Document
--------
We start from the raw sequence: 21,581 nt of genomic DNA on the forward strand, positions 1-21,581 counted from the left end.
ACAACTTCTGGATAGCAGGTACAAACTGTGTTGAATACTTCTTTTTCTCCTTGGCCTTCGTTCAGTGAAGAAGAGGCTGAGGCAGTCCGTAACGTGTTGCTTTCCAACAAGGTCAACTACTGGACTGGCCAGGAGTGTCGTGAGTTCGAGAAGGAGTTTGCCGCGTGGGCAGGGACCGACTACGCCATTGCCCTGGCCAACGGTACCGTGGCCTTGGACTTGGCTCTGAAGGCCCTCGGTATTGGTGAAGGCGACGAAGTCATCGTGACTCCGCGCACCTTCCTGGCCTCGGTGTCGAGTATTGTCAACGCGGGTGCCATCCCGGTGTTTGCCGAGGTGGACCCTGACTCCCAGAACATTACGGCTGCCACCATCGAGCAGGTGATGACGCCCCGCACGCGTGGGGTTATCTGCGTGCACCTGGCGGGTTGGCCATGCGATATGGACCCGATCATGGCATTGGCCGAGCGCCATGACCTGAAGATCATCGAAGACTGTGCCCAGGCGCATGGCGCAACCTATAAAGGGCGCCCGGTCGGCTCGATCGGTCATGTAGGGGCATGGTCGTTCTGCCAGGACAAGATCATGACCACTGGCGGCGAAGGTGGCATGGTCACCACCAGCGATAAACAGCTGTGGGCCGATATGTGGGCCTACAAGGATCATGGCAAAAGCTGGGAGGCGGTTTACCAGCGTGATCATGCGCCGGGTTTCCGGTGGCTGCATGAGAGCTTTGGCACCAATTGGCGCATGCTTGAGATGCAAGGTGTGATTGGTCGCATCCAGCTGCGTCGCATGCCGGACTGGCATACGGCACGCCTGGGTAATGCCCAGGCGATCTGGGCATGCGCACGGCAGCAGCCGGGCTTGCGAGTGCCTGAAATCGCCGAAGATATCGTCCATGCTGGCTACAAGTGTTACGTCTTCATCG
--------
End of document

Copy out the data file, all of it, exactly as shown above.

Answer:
We start from the raw sequence: 21,581 nt of genomic DNA on the forward strand, positions 1-21,581 counted from the left end.
ACAACTTCTGGATAGCAGGTACAAACTGTGTTGAATACTTCTTTTTCTCCTTGGCCTTCGTTCAGTGAAGAAGAGGCTGAGGCAGTCCGTAACGTGTTGCTTTCCAACAAGGTCAACTACTGGACTGGCCAGGAGTGTCGTGAGTTCGAGAAGGAGTTTGCCGCGTGGGCAGGGACCGACTACGCCATTGCCCTGGCCAACGGTACCGTGGCCTTGGACTTGGCTCTGAAGGCCCTCGGTATTGGTGAAGGCGACGAAGTCATCGTGACTCCGCGCACCTTCCTGGCCTCGGTGTCGAGTATTGTCAACGCGGGTGCCATCCCGGTGTTTGCCGAGGTGGACCCTGACTCCCAGAACATTACGGCTGCCACCATCGAGCAGGTGATGACGCCCCGCACGCGTGGGGTTATCTGCGTGCACCTGGCGGGTTGGCCATGCGATATGGACCCGATCATGGCATTGGCCGAGCGCCATGACCTGAAGATCATCGAAGACTGTGCCCAGGCGCATGGCGCAACCTATAAAGGGCGCCCGGTCGGCTCGATCGGTCATGTAGGGGCATGGTCGTTCTGCCAGGACAAGATCATGACCACTGGCGGCGAAGGTGGCATGGTCACCACCAGCGATAAACAGCTGTGGGCCGATATGTGGGCCTACAAGGATCATGGCAAAAGCTGGGAGGCGGTTTACCAGCGTGATCATGCGCCGGGTTTCCGGTGGCTGCATGAGAGCTTTGGCACCAATTGGCGCATGCTTGAGATGCAAGGTGTGATTGGTCGCATCCAGCTGCGTCGCATGCCGGACTGGCATACGGCACGCCTGGGTAATGCCCAGGCGATCTGGGCATGCGCACGGCAGCAGCCGGGCTTGCGAGTGCCTGAAATCGCCGAAGATATCGTCCATGCTGGCTACAAGTGTTACGTCTTCATCG